Topic: My Piece of Paradise by Phoebe Sopp

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It is summer time. The car begins to slow down and eventually comes to a stop. I jump out and it all hits me at once. The clean crisp air that whips under my nose. The loud crash of the mighty waves that travels through one ear and out the other. The salty seawater smell that fills right to the top of my lungs. It is now that I say to myself, “This really is paradise.”

Punakaiki, one of the most beautiful places in the world. Where else can you find beautiful beaches, breathtaking rivers and extravagant bushy landscapes all in the same place? This is what makes Punakaiki so special.

Look to the west and become witness to the raging sea bellowing a symphony of sounds so hypnotic, so addictive. The waves crash upon the stony shore leaving a trail of white foam from one end of the beach to the other. Sea spray flies high into the air, sprinkling whoever is close enough to be treated to a quick shower. Looking out to the horizon it is difficult to tell where the sea meets the sky as both are as blue as can be. My toes creep into the glistening water, my entire body relaxes as the coldness sends a chilling but somehow soothing feeling up my spine. It doesn’t get much better than this.

Follow the beach along and you will eventually reach the Pororari River. Children frolic in the shallow waters, splashing and laughing with glee. Kayakers take a joyride down the slow but steady current, paddling along at their leisure. The crystal clear waters allow you to peer right to the bottom where the ground is embedded with rocks of all shapes and sizes.

On the other side of the river Bullock Creek awaits for anyone who is adventurous enough to venture into its waters. Here the deepest, darkest waters in Punakaiki are found. Daring teenagers climb to the top of the rock and can barely make out their reflections in the dark waters. On the count of three they plunge into the water, disappearing for seconds at a time then burst upwards with smiles stretching from ear to ear. With their adrenaline now pumping the eager young adults climb back up the jagged rock and prepare for another heart-racing experience.

Walking back up the river the most picturesque landscape meets your eye. The sparkling waters are no match for the exquisite bush that follows the river further inland. Shades of every green imaginable are painted upon the hills. Birds dart in and out of the trees singing to one another in harmony. Nikau palms sway ever so effortlessly in the gentle breeze. The most beautiful feature painted upon this stunning canvas is however the pohutukawa tree. Its ravishing red flowers in full blossom between November and December add a touch of vibrancy to the sea of green.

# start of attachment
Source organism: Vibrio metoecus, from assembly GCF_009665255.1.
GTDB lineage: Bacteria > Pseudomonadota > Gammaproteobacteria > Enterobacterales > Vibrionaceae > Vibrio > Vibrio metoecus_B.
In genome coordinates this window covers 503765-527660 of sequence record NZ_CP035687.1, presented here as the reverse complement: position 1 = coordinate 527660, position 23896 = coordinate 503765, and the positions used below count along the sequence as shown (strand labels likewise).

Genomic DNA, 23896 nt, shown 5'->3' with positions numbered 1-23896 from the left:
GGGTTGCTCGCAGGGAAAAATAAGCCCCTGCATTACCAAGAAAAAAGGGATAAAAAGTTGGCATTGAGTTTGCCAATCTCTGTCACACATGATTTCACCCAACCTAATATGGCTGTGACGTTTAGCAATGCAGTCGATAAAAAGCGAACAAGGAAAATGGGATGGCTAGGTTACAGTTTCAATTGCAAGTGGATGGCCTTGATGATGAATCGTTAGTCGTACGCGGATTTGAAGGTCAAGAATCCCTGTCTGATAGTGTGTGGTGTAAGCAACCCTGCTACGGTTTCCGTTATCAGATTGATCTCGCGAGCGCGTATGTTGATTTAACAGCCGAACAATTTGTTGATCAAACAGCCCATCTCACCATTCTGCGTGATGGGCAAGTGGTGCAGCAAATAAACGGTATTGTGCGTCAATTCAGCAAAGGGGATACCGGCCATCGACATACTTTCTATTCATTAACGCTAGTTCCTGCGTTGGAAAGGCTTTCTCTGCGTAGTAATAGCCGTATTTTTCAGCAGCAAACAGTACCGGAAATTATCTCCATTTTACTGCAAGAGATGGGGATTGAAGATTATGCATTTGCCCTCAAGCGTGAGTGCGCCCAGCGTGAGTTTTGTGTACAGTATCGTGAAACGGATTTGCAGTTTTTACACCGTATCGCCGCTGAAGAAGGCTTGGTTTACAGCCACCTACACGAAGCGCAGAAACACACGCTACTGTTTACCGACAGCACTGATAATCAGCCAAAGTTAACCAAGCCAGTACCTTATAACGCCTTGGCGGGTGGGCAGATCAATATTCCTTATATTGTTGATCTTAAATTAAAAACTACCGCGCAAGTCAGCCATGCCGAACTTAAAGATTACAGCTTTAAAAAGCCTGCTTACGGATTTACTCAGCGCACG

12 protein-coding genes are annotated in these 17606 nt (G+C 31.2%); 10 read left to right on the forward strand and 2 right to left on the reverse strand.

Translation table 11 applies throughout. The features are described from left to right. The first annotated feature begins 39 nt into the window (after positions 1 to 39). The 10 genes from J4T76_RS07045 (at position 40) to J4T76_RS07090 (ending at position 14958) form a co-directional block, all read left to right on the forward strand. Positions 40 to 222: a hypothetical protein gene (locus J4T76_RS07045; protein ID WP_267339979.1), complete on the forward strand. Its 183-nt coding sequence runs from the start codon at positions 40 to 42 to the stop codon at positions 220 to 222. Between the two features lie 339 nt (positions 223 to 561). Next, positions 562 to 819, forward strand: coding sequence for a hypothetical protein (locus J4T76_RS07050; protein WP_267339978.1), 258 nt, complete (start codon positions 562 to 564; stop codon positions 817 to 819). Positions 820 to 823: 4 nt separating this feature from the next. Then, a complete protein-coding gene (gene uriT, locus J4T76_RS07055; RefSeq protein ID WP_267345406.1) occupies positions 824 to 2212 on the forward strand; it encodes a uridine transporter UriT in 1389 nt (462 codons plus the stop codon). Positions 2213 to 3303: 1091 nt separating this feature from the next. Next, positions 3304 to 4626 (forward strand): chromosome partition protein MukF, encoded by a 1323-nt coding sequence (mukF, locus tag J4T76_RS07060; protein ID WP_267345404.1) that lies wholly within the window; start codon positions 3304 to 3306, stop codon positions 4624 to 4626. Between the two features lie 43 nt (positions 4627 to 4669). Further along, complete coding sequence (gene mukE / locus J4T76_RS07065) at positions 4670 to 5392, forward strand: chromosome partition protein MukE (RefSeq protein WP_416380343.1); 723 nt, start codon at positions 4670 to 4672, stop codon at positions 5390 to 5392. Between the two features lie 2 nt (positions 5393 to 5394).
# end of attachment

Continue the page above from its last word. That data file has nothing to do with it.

The small township of Punakaiki is always buzzing in summer. Tourists from all over the world come to visit the most spectacular attraction of Punakaiki - the Pancake Rocks. These magnificent creations resemble stacks of pancakes you would expect to see served in a fancy restaurant. Formed by the erosion of the sea they never fail to amaze anyone with how realistic they are. Stand on the bridge and watch as the waves crash upon the sides of the rocks. If the waves are big enough steam shoots out the top of the chimney pot and soaks those who are in close proximity. The shrieking of tourists who were not expecting such a thing to happen fills the air along with the laughter of many, also taken back with surprise.

As night falls the sunset is one thing not to be missed. Couples holding hands stroll peacefully along the edge of the water. Families sit cosily around a roaring bonfire, toasting marshmallows on the ends of sticks and enjoying the company of one another.

When the tide is out you can make your way to one of the many mussel rocks that fill one end of the beach. From here is the best view of the sun’s descent. Keen seafood addicts who are not afraid of getting a tad wet pick out the biggest, juiciest looking mussels for their dinner tomorrow night.

As the evening grows older the sky is painted a beautiful red, orange and yellow colour. Everybody’s eyes are drawn to the spectacular sight, frightened if they look away they might miss the moment when the sun finally exits the sky for another day.

When the sun has made its departure the air begins to cool and the sun-kissed bodies start to head back to their beds for the night. The ocean continues to play its never-ending symphony, rumbling and roaring in the darkness. Light from the moon casts a beautiful shadow upon the hills, creating a luminous affect among the Pohutukawa trees. The gentle wind has come to a complete halt resulting in a still night. From the bush the subtle call of the more pork can be heard. Another day ends.

Punakaiki, the place I like to call the best in the world. A place of beauty where the beach, river and bush all create a picture-perfect scene fill of tranquility and bliss. There really is no other place like it and so this is why it is my little piece of paradise.

 

‘My Piece of Paradise’ was written for the Memoir & Local History Competition 2011, run annually by the New Zealand Society of Authors (Bay of Plenty Region) with support from Tauranga Writers, and was entered in the category of Young Writers (13-18).

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The amazing Pororari river.

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View overlooking the Pancake Rocks.

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A beautiful Punakaiki sunset

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This page archived at Perma CC in October of 2016: https://perma.cc/7NFE-6AR4

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My Piece of Paradise by Phoebe Sopp


Year:2011